Ministries are creatively scrambling to continue their operations and safely engage their congregations with an array of online technologies during the coronavirus pandemic. Unfortunately, hackers are ready to take advantage of the confusion with scams designed to steal valuable data or siphon funds from your ministry.
Learn about the CARES Act and two loans for which ministries may be eligible, since Congress authorized additional funding April 23.
As concern over the dangers associated with the spread of a new coronavirus, COVID-19, spreads, our agency and Brotherhood Mutual want to keep you informed and provide best practices for managing the spread of this and similar illnesses at your ministry.
The first Sunday in February is a big day for sports fans. In fact, many Americans view Super Bowl Sunday as a national holiday. Friends and families will gather this year to watch the big game, enjoy delicious snacks, and of course, critique the commercials that go along with game day.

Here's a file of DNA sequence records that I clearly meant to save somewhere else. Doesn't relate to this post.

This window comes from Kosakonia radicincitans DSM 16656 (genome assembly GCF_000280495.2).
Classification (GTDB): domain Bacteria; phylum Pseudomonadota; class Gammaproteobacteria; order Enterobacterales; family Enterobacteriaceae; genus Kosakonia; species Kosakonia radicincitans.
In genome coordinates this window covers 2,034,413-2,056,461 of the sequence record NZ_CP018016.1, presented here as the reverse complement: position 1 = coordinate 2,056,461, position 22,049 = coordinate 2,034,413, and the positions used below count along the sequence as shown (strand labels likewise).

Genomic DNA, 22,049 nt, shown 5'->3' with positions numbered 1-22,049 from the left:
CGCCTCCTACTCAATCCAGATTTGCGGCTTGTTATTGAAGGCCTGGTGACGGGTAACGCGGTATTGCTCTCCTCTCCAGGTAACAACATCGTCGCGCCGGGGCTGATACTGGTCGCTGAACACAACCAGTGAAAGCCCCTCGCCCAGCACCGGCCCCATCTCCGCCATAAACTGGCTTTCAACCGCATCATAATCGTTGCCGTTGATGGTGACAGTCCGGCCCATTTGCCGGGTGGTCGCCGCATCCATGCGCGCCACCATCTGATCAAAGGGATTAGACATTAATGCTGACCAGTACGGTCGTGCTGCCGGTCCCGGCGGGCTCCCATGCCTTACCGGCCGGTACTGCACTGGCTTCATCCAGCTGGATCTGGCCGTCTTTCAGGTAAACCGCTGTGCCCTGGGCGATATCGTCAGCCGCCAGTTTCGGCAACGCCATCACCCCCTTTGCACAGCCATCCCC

Recently, we learned about two major overseas incidents involving pastors on mission trips. The first incident involved a pastor being hit by a motorcycle while running. The second was a bus accident involving two pastors. The runner and one of the two bus passengers sustained extensive injuries.
Last month, the IRS announced that its initiating hundreds of church exams to test compliance with the Affordable Care Act (ACA). While many provisions only apply to churches with 50 or more full-time equivalent employees (FTEs), even smaller churches could potentially violate provisions applicable to health benefit plans with as few as 2 plan participants.